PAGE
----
These seizures are manic repetitive motions, not the fall over in rigidness that one often thinks of when you hear “seizure.” Our boy paces, sometimes for a couple of hours. He gets hyperactive (like a puppy on a sugar overload) for short periods. He will just turn in circles over and over again. But we have learned that “Epilepsy” is a blanket term that covers a host of seizure activities. We have also learned that seizures are mainly focal (involving localized areas of the brain) in the Spitz family; American Eskimo Dogs are members of that group.
The problem that Quinn, or actually those of us trying to build a full picture of his health, has that our boy is a rescue picked up off the streets. So prior to 2-1/2years ago, when he joined the Army, we know nothing. Are the seizures a new onset? Or did some heartless previous owner not want to deal with his illness and simply abandoned him? Moral judgment aside, the answer to this question (and lots of others) could help shape our view of Quinn’s development and health history. Simply being certain of his age would be a gift.
Epilepsy is not a death sentence, we have learned, and medicated dogs can live full, long, and active lives. Quinn’s seizures are mild. But Dr. Julia was concerned that the frequency of the episodes, even though most last less than 3 minutes, seemed to be increasing. So she has prescribed Gabapenten, less powerful than Phenobarbital or potassium bromide but also with fewer side effects or potential liver damage.
Use of this drug for dogs, we were happy to discover, is the result of its success in controlling human epileptic seizures. This news reinforced once again, that comparative studies yield amazing benefits for both dogs and humans. It is too soon to tell if the dosage will need adjusting, Quinn has only been on it for about two weeks. Our vet tells us there is an effectiveness ramp up of about one month. We think we are noticing fewer nights of hyperness right before bedtime, but it might merely be the hope of loving parents.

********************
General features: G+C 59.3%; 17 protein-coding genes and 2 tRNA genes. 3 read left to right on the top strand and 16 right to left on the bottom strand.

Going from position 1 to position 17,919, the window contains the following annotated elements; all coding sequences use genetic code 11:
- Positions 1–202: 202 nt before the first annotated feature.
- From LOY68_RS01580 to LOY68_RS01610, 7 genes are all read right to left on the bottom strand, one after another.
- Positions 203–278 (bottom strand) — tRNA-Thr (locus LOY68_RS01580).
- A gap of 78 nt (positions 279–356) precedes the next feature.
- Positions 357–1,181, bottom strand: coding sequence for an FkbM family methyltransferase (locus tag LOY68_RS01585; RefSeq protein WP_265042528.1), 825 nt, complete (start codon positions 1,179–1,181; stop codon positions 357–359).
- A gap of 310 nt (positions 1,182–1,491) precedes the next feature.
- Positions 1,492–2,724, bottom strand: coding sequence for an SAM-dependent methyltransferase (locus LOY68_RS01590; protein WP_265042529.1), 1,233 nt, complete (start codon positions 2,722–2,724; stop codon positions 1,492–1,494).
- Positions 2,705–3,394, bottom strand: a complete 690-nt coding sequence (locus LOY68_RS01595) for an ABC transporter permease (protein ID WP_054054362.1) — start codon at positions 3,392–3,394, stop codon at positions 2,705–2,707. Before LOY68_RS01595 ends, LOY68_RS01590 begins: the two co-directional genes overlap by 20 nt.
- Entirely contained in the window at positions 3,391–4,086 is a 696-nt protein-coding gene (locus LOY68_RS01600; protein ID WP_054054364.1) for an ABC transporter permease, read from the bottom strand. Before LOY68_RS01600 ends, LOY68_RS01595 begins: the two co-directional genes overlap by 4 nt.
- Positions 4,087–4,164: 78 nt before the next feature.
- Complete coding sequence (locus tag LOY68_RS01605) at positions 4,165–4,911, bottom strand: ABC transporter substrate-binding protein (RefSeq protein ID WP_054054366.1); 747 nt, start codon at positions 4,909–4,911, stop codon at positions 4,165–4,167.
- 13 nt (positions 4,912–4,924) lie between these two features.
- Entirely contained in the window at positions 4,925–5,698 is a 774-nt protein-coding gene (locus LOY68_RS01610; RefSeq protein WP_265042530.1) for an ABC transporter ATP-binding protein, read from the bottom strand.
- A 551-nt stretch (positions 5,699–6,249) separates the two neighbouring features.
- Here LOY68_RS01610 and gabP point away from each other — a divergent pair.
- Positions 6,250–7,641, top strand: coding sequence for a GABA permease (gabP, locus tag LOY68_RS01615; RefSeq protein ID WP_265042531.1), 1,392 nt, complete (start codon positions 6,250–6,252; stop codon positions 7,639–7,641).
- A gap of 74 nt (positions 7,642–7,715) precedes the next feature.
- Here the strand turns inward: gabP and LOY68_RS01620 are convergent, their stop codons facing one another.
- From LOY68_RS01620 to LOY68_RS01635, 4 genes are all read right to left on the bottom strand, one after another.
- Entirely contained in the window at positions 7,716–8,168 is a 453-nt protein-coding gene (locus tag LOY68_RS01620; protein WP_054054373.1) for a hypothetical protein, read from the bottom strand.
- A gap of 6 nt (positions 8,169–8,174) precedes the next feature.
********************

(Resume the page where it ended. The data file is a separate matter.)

In the meantime and beyond, we have discovered in our own pack, that the WDA is amazingly understanding. We were warned that in multi-dog families when one becomes sick that sometimes the others shun or pick on the affected. Not so within the Army.
In the throes of a seizure, Quinn sometimes gets confused and paces just outside the dog door unable to find the entrance; WD woofs to help him find the spot and to let us know that he is waiting for Steve to lift the flap. Nuka has always been TOWD’s protector when he gets distressed; it is she who goes out to find him in the yard or nuzzles his face when he stands staring, lost in the misfiring neurons. Puff snuggles against him when he finally sinks to the floor, exhausted, after a pacing session; her quiet demeanor instills calmness, I think. And YoYoMa, who most concerned us with his potential reaction, has learned to yield space to Quinn’s seizure needs by moving to the farthest corner of the room, lying down so as not to intimidate and very consciously not making eye contact with him. We are proud of the WDA’s reactions.
We are still very much on a learning curve and there are several of our blogging friends who have much more experience with Epilepsy than we do. We ask that on this Purple Day that you find out one fact about this disease; together let’s spread awareness and hope.